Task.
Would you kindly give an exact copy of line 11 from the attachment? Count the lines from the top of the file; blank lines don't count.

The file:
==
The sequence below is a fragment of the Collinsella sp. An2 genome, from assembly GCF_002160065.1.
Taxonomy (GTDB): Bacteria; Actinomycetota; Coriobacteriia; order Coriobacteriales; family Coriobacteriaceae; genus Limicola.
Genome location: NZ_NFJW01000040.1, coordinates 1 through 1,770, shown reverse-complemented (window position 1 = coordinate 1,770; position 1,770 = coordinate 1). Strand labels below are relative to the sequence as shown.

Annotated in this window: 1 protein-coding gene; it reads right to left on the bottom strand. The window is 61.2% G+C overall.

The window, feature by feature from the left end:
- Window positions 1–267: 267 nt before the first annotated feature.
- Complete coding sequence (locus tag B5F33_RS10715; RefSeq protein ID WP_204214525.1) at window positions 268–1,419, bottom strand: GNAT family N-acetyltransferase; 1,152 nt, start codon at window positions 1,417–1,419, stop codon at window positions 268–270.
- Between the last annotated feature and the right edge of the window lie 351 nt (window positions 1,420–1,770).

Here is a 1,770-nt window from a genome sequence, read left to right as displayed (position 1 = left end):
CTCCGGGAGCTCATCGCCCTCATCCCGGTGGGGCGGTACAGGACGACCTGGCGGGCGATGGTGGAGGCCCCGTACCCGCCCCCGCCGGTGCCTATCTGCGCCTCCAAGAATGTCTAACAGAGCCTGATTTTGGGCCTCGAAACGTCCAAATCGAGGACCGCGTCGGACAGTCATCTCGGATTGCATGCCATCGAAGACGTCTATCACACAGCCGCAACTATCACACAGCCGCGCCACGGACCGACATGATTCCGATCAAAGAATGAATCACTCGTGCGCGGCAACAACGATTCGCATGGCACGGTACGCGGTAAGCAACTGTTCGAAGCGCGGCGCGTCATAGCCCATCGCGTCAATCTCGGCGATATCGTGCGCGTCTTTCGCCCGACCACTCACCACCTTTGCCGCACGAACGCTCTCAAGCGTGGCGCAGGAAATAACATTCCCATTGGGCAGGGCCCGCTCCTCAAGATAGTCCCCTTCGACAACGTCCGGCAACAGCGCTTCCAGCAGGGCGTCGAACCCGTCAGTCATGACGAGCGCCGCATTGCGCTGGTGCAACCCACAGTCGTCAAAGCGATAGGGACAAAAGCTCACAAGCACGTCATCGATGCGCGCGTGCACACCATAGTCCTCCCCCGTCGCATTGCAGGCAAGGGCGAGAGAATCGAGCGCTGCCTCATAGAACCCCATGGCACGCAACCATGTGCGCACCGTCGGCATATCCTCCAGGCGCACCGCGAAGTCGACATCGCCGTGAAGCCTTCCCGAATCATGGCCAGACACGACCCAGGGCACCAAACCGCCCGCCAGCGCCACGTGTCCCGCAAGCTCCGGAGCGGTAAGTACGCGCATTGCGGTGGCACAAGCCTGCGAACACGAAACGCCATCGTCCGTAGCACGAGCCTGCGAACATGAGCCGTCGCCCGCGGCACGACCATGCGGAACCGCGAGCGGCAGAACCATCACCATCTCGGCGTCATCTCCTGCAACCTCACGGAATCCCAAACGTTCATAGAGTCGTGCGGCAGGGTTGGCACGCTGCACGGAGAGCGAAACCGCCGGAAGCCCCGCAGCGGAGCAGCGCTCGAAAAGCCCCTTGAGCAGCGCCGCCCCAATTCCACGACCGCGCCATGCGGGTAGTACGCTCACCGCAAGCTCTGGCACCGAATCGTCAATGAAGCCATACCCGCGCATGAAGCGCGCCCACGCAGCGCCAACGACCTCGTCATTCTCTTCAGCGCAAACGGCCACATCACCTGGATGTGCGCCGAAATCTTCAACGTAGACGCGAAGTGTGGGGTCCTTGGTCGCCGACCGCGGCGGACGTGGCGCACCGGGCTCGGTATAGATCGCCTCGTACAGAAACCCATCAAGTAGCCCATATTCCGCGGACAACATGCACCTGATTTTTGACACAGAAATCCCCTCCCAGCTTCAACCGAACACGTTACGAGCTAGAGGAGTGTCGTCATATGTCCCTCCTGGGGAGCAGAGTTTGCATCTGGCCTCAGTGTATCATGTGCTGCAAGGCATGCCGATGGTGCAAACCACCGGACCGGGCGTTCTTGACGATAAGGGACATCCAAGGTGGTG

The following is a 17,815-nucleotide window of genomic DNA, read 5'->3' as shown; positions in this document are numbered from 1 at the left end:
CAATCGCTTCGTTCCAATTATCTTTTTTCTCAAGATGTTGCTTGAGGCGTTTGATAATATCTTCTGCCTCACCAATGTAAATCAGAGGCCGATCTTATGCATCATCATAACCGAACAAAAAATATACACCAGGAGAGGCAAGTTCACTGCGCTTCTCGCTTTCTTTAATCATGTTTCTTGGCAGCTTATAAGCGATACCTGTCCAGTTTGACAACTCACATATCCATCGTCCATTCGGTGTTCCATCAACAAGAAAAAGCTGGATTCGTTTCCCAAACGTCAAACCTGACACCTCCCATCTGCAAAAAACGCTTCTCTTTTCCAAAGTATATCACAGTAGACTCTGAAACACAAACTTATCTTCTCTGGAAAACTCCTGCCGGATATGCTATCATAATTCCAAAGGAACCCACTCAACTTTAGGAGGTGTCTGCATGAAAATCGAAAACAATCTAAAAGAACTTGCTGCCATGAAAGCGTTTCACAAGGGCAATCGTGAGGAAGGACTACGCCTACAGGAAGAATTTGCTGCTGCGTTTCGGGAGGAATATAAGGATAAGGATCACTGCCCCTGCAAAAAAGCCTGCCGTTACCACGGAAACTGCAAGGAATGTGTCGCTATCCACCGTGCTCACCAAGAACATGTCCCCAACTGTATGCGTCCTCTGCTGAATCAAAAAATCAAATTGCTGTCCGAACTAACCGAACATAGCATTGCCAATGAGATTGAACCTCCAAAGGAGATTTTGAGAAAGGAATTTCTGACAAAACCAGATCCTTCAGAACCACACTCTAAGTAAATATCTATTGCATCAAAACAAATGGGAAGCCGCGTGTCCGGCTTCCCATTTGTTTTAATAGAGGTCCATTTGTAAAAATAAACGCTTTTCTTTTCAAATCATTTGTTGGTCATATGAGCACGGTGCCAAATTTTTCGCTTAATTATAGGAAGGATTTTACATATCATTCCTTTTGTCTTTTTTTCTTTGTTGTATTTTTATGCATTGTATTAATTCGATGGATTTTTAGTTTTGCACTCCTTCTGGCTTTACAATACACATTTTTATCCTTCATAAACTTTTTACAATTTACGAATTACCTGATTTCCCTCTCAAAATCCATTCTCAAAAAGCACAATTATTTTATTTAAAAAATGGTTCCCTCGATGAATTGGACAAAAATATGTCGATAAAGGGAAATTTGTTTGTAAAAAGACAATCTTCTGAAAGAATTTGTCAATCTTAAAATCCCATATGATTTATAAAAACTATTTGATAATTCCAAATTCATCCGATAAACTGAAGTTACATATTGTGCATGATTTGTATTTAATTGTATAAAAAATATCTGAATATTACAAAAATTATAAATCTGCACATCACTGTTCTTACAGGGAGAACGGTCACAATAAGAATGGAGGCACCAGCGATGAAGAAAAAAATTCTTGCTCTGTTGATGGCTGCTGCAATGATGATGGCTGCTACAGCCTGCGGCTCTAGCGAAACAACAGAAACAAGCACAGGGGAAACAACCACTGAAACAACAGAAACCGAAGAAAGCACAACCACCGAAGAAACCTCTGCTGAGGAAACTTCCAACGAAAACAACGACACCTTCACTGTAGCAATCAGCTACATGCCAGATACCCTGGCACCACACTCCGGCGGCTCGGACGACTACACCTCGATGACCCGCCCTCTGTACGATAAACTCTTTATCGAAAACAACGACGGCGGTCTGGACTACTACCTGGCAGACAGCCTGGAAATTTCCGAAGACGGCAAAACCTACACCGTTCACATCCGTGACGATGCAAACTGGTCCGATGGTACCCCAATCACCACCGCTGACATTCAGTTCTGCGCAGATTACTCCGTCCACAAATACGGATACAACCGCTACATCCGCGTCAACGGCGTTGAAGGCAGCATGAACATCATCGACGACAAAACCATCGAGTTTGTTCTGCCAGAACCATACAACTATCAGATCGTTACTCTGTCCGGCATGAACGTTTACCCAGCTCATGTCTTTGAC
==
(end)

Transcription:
The following is a 17,815-nucleotide window of genomic DNA, read 5'->3' as shown; positions in this document are numbered from 1 at the left end: